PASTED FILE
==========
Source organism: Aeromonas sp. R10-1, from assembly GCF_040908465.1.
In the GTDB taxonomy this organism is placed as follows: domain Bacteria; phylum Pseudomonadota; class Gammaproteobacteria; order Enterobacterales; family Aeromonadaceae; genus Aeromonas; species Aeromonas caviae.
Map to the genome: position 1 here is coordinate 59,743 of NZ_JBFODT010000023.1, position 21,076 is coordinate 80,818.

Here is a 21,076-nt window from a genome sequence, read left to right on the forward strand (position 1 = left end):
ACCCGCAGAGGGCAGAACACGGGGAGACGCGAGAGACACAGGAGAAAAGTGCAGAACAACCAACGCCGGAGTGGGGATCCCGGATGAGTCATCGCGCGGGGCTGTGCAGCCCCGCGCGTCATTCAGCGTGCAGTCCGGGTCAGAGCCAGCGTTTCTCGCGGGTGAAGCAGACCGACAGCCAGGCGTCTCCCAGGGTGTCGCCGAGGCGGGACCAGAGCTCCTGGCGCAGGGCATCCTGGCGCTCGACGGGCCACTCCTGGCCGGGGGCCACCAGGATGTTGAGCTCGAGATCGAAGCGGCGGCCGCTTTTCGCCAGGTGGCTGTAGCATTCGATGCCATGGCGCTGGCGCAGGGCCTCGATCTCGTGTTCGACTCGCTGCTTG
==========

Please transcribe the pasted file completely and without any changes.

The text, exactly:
Source organism: Aeromonas sp. R10-1, from assembly GCF_040908465.1.
In the GTDB taxonomy this organism is placed as follows: domain Bacteria; phylum Pseudomonadota; class Gammaproteobacteria; order Enterobacterales; family Aeromonadaceae; genus Aeromonas; species Aeromonas caviae.
Map to the genome: position 1 here is coordinate 59,743 of NZ_JBFODT010000023.1, position 21,076 is coordinate 80,818.

Here is a 21,076-nt window from a genome sequence, read left to right on the forward strand (position 1 = left end):
ACCCGCAGAGGGCAGAACACGGGGAGACGCGAGAGACACAGGAGAAAAGTGCAGAACAACCAACGCCGGAGTGGGGATCCCGGATGAGTCATCGCGCGGGGCTGTGCAGCCCCGCGCGTCATTCAGCGTGCAGTCCGGGTCAGAGCCAGCGTTTCTCGCGGGTGAAGCAGACCGACAGCCAGGCGTCTCCCAGGGTGTCGCCGAGGCGGGACCAGAGCTCCTGGCGCAGGGCATCCTGGCGCTCGACGGGCCACTCCTGGCCGGGGGCCACCAGGATGTTGAGCTCGAGATCGAAGCGGCGGCCGCTTTTCGCCAGGTGGCTGTAGCATTCGATGCCATGGCGCTGGCGCAGGGCCTCGATCTCGTGTTCGACTCGCTGCTTG